Sea Birds Preservation Act 1869
|Long title||An Act for the Preservation of Sea Birds|
|Citation||32 & 33 Vict. c. 17|
|Introduced by||Christopher Sykes (MP)|
|Royal assent||24 June 1869|
|Text of statute as originally enacted|
In 1868, Professor Alfred Newton addressed the British Association for the Advancement of Science on the "On the Zoological Aspect of the Game Laws". In particular, he urged for protection of birds of prey and seabirds during the breeding season. The British Association appointed a committee to propose a close season. The committee consisted of Frank Buckland, Henry Eeles Dresser, William Bernhardt Tegetmeier and Henry Baker Tristram. James Edmund Harting was later co-opted onto the committee.
Newton's speech cited the destruction of seabirds on the Isle of Wight and Flamborough Head. Wide publicity of his speech led to public condemnation of the residents of Bridlington. Rev. Henry Frederick Barnes-Lawrence of Bridlington Priory held a meeting of local clergy and naturalists and formed the Association for the Protection of Sea-Birds. Barnes-Lawrence's Association had the support of Francis Orpen Morris, William Thomson, Archbishop of York, and local MP Christopher Sykes.
As with many animal welfare laws before 1900, the animals' safety was not the main reason for the act. Seabirds were useful to sailors to warn of land in bad weather. If a boat was in fog and the sailors could hear seabirds nearby then they would know that they were near land. If the population of seabirds declined then they would not have this early warning system.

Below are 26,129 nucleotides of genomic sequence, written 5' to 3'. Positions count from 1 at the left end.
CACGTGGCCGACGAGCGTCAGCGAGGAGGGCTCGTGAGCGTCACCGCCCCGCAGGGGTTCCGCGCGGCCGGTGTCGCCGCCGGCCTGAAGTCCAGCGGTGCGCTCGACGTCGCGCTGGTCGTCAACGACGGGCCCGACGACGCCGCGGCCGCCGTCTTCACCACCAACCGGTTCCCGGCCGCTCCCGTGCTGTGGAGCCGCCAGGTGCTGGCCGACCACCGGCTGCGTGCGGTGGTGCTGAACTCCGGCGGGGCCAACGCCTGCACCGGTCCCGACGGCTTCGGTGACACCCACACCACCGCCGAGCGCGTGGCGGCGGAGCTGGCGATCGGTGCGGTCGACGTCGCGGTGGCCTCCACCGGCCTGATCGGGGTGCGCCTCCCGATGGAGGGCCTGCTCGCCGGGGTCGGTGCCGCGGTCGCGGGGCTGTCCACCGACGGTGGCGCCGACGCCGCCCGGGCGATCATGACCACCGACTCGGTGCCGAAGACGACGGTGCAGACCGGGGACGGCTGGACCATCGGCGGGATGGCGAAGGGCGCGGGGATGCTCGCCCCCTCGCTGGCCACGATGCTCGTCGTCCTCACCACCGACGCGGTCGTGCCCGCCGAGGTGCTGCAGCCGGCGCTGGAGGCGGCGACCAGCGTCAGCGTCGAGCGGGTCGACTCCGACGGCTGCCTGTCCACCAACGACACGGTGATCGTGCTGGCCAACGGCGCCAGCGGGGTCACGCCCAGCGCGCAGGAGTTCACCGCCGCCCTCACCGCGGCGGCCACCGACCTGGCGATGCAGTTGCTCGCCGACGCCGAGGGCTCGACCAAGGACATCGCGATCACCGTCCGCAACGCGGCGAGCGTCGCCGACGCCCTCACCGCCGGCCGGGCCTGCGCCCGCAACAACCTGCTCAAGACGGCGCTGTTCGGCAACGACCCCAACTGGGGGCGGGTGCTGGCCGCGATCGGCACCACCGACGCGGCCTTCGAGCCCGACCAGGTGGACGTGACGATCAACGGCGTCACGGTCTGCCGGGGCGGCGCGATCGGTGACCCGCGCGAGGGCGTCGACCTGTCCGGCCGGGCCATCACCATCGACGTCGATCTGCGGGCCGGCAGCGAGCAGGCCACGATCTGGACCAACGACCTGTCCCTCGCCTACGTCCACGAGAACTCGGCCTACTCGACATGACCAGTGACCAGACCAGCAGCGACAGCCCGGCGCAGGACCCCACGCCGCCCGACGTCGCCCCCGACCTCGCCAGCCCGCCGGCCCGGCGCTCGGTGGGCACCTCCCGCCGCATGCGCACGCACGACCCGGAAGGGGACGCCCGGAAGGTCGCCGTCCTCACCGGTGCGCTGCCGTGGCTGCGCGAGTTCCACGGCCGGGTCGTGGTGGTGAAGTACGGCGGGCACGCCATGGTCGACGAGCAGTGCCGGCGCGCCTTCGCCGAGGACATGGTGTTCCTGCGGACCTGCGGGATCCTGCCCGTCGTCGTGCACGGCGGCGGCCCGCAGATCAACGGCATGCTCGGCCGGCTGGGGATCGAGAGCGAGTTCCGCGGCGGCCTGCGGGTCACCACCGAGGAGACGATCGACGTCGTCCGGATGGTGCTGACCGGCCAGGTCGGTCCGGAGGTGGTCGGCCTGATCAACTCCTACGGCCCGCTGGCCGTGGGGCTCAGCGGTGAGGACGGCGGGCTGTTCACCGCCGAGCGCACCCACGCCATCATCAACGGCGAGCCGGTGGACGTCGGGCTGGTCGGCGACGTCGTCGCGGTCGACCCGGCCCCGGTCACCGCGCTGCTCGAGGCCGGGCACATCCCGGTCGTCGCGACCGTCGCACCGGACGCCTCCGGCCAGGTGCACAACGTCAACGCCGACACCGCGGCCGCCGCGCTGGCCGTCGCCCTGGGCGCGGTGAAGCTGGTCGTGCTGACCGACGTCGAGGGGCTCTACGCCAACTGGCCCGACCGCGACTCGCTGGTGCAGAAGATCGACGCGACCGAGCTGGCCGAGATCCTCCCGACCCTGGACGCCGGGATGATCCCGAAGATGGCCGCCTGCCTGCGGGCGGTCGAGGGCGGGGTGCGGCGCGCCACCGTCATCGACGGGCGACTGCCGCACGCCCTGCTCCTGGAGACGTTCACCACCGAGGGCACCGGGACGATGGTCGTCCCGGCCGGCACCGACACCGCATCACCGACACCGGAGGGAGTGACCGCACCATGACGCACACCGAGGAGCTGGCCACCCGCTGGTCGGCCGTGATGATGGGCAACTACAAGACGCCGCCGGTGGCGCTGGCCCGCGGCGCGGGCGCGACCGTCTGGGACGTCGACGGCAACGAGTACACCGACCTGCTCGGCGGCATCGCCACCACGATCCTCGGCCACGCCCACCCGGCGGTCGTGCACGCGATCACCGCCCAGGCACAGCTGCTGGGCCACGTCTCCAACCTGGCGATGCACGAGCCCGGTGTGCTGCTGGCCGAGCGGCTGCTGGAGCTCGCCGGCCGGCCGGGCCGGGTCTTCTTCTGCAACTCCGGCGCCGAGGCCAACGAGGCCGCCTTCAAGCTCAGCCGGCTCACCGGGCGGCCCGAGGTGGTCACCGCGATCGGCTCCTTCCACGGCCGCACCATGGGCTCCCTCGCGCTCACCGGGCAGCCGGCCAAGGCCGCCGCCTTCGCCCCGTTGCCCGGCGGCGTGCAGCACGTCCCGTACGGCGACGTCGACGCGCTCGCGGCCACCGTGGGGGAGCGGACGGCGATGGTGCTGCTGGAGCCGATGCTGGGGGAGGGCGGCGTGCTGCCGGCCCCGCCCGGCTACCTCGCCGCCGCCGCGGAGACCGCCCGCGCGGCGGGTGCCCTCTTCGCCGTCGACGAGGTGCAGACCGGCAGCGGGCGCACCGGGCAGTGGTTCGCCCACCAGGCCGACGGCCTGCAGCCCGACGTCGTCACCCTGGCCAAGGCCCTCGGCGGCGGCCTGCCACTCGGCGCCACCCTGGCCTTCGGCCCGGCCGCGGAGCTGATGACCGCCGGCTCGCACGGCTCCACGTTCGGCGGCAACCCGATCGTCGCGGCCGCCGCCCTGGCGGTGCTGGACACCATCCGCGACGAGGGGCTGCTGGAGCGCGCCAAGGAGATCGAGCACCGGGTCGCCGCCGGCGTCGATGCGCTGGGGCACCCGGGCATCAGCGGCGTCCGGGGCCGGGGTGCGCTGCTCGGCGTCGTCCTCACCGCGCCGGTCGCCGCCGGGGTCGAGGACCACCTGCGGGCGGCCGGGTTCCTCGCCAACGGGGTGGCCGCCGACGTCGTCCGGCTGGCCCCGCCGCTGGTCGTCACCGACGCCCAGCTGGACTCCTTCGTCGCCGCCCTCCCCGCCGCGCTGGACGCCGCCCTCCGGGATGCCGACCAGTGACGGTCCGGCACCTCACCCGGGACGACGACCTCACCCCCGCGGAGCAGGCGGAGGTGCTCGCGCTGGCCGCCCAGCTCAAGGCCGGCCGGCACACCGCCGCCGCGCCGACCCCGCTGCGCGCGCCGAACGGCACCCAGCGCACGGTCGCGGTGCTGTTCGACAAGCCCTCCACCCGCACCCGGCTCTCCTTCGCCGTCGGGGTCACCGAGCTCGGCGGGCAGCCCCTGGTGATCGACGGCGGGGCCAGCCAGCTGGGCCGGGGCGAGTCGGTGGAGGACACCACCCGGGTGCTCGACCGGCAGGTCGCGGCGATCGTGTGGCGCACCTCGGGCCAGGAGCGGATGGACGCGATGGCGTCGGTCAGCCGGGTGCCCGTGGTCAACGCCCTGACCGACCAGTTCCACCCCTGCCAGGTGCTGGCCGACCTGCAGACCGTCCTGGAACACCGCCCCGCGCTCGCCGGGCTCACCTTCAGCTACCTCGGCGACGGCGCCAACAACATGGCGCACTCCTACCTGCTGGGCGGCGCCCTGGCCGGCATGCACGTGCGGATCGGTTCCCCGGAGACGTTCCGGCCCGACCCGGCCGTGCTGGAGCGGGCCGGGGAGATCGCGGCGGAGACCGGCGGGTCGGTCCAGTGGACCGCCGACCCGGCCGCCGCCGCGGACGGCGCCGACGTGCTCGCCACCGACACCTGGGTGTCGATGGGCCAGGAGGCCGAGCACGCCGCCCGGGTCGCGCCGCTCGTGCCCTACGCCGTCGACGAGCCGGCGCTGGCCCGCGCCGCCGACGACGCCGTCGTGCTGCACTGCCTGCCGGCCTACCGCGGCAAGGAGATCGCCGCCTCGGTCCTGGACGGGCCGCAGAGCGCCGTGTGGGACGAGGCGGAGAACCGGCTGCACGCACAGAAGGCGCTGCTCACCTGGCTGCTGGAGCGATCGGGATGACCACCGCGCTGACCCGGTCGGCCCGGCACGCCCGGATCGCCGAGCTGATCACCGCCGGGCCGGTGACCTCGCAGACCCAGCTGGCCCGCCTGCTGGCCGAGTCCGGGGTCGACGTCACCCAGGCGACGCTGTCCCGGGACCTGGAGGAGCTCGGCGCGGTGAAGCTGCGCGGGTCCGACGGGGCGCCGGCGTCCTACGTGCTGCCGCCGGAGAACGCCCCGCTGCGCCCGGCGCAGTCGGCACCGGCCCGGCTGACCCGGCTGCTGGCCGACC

The act was introduced by Christopher Sykes (MP), Mr Clay and Mr Ward Jackson on behalf of the Association for the Protection of Sea-Birds. It was designed to reduce the effects of shooting and egg collecting during the breeding season. It gave limited protection to "the different species of auk, bonxie, Cornish chough, coulterneb, diver, eider duck, fulmar, gannet, grebe, guillemot, gull, kittiwake, loon, marrot, merganser, murre, oyster catcher, petrel, puffin, razor bill, scout, seamew, sea parrot, sea swallow, shearwater, shelldrake, skua, smew, solan goose, tarrock, tern, tystey, willock".
- British Association for the Advancement of Science
- British Ornithologists' Union
- Conservation biology
- Henry Eeles Dresser
- Game Act 1831
- James Edmund Harting
- Francis Orpen Morris
- Alfred Newton
- Christopher Sykes (MP)
- William Bernhardt Tegetmeier
- William Thomson, Archbishop of York
- Henry Baker Tristram
- Barclay-Smith (1959)
- Sea Birds Preservation Act 1869, Section 1
- Greenoak (1979)
- Barclay-Smith, Phyllis (1959): The British contribution to bird protection Ibis 101(1):pp 115–122
- Greenoak, Francesca (1979): All the Birds of the Air Andre Deutsch, London